A Comparison: Two Approaches to Sustainability
Michael Pollan and Robinson Meyer, in their essays, ‘An Animal’s place’ and ‘The Oceans We Know Won’t Survive climate change’, shared some common concerns about environmental sustainability and the use of resources by humans respectively. Pollan in his essay stated that animals have their own rights as us humans do and that they deserve better treatment. However, Meyer in his essay explained the threats of climate change to our environment. He said that due to increased carbon pollution, the sea level rises, and the ocean becomes warm. Although Pollan and Meyer both shared their concern for animal welfare in their essays, Meyer focuses more on the aftereffects of climate change on our overall environment. Pollan tried to balance both the concepts of environmental sustainability along with the protection of animals in an effort to show that both of these issues are equally important.
Meyer in his essay repeatedly mentioned the importance of water for human beings. He then shifted the focus of the readers to carbon pollution, which is increasing day by day and has devastating effects on the sea level. However, Pollan, on the other hand, focused on preserving and offering the basic rights to animals. Pollan said that in order to make our environment more stable and sustainable, we must provide the animals with the basic protection they deserve. Killing and hunting of animals merely for pleasure must be avoided.
Meyer, while explaining the dangerous effects of climate, stated that “If our water-related problems are relatively easy to manage, then the problem of self-government is also easier.” (Meyer) He explained here the fact that we human beings are highly dependent on water for our survival and to ensure the proper water conditions on the planet, all we have to do is to reduce this carbon pollution. Meyer also stated that “But if carbon pollution continues rising through the middle of the century, then sea-level rise by 2100 could exceed 2 feet 9 inches. Then the job will be too big, it will be an unmanageable problem.” (Meyer) Here again, Meyer specified the importance and necessity of keeping the environment pollution free. He said that if carbon pollution is not controlled now, and continued to increase at the same rate, then it will make the environment unsustainable. Pollan in his essay said that “Half the dogs in America will receive Christmas presents this year, yet few of us pause to consider the miserable life of the pig–an animal easily as intelligent as a dog–that becomes the Christmas ham.” (Pollan) In this statement, Pollan explained the unfair treatment animals receive from human beings. Pollan tried to change our perspective of how we differentiate animals. In this case, for example, both pigs and dogs deserve the same kind of treatment. If the dog is being gifted on Christmas, then the pig deserves a gift too. At another point in his essay, he stated, “John Berger wrote an essay, ‘Why Look at Animals?’ in which he suggested that the loss of everyday contact between ourselves and animals–and specifically the loss of eye contact–has left us deeply confused about the terms of our relationship to other species.” (Pollan) Now in this statement, Pollan is referring to an essay written by John Berger, in which he explains the loss of contact between humans and animals in the last decades. He said that the main reason for the poor relationship between humans and animals today is the loss of eye-contact between the two.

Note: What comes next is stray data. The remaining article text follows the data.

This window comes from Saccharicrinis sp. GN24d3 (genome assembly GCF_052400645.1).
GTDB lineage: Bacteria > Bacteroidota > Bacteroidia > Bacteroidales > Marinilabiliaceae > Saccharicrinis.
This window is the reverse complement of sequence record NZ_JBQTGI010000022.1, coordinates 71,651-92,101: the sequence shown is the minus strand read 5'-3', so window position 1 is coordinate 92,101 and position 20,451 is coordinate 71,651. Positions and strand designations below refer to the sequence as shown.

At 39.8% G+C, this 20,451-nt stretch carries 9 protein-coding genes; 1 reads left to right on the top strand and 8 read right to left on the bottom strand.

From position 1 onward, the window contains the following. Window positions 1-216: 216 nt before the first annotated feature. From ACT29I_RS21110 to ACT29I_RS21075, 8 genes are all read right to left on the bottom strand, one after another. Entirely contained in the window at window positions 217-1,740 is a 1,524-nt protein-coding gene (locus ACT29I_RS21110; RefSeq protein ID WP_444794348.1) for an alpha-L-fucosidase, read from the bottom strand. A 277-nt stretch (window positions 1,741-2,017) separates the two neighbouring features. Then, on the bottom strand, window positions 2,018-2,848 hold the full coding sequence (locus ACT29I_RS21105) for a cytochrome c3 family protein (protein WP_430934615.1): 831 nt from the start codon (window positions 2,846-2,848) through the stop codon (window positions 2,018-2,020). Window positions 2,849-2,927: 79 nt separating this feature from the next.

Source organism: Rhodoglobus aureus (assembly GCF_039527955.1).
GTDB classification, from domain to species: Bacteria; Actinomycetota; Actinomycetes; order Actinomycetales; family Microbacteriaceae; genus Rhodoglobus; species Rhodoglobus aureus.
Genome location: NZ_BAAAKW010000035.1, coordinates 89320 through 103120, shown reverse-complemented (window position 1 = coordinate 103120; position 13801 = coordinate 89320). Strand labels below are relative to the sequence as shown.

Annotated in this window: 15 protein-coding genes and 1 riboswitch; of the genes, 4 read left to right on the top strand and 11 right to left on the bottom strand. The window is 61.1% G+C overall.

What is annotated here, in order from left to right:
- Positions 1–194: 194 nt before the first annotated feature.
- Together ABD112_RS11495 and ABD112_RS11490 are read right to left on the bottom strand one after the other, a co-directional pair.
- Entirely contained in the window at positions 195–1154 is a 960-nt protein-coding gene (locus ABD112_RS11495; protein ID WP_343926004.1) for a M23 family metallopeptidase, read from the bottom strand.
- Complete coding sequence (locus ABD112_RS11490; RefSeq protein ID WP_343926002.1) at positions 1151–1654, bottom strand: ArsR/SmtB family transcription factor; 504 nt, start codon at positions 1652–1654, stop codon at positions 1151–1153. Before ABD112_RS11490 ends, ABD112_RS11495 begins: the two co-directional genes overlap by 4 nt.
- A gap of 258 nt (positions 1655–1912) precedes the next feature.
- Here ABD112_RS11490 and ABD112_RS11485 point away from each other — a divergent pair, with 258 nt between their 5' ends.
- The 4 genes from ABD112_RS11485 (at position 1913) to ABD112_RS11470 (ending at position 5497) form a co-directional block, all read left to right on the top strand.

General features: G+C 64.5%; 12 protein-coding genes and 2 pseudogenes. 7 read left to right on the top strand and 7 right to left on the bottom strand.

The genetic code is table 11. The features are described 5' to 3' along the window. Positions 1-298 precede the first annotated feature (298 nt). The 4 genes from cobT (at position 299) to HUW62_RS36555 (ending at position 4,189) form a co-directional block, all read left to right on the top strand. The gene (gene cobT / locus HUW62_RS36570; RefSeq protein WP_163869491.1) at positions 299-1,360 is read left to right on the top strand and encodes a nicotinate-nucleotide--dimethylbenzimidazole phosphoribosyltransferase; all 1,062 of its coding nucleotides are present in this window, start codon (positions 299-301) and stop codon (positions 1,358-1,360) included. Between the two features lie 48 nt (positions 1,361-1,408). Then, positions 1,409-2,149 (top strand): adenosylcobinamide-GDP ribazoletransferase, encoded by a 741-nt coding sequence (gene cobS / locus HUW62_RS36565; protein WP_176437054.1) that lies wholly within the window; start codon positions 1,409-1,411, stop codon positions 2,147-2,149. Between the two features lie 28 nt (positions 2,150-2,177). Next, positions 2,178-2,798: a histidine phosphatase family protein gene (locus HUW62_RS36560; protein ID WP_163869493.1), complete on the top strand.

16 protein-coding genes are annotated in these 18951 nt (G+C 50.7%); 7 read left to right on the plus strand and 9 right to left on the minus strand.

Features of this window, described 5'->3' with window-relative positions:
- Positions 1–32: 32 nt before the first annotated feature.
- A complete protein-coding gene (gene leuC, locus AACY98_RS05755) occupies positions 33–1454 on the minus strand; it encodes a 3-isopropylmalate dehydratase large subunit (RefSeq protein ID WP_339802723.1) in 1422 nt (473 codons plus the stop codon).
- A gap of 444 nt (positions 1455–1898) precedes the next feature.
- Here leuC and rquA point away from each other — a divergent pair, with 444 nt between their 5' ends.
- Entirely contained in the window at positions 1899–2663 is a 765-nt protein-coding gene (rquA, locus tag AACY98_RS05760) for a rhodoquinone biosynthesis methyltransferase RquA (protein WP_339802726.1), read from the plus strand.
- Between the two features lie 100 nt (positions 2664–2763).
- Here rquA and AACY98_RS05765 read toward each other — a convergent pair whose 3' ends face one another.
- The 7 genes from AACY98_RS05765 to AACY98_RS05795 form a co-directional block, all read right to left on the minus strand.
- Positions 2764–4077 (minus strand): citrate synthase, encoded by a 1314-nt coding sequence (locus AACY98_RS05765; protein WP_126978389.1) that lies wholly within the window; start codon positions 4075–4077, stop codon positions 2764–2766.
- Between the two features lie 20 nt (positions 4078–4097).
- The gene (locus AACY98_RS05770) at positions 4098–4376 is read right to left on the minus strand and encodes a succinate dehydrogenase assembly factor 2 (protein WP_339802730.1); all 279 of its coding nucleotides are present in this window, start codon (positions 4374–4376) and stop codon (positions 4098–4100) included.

Both Meyer and Pollan shared their own concerns for one common objective, which is to make the overall environment sustainable. According to Meyer, climate change takes place due to increased carbon pollution by human beings that result in the rise in ocean temperatures. This increase in temperature of the water makes it difficult for the animals underwater to survive. Also, the safety of seafood will be at risk and bacteria will become more common. The survival of people living in the Arctic, who rely on seafood, will become difficult. Similarly Pollan, in his essay, explained this sad and cruel action of humans killing and hunting animals. Here, in this case, we are doing it intentionally, and in Meyer’s case, we are indirectly putting the lives of animals to extinction.
The important thing here, which both Pollan and Meyer want us to realize is that for a healthy and stable environment, both the survival of animals as well as a clean environment are necessary. We must not compromise on either of these things. We must provide the animals fundamental rights and must take some necessary measures to control the increasing pollution to ensure that they have a safe, healthy and sustainable environment to live in.
Meyer, Robinson. “The Oceans We Know Won’t Survive Climate Change.” The Atlantic, 25 Sept. 2019, https://www.theatlantic.com/science/archive/2019/09/ipcc-sea-level-rise-report/598765/.
Pollan, Michael. “An Animal’s Place.” The New York Times Magazine, 10 Nov. 2002, https://michaelpollan.com/articles-archive/an-animals-place/.
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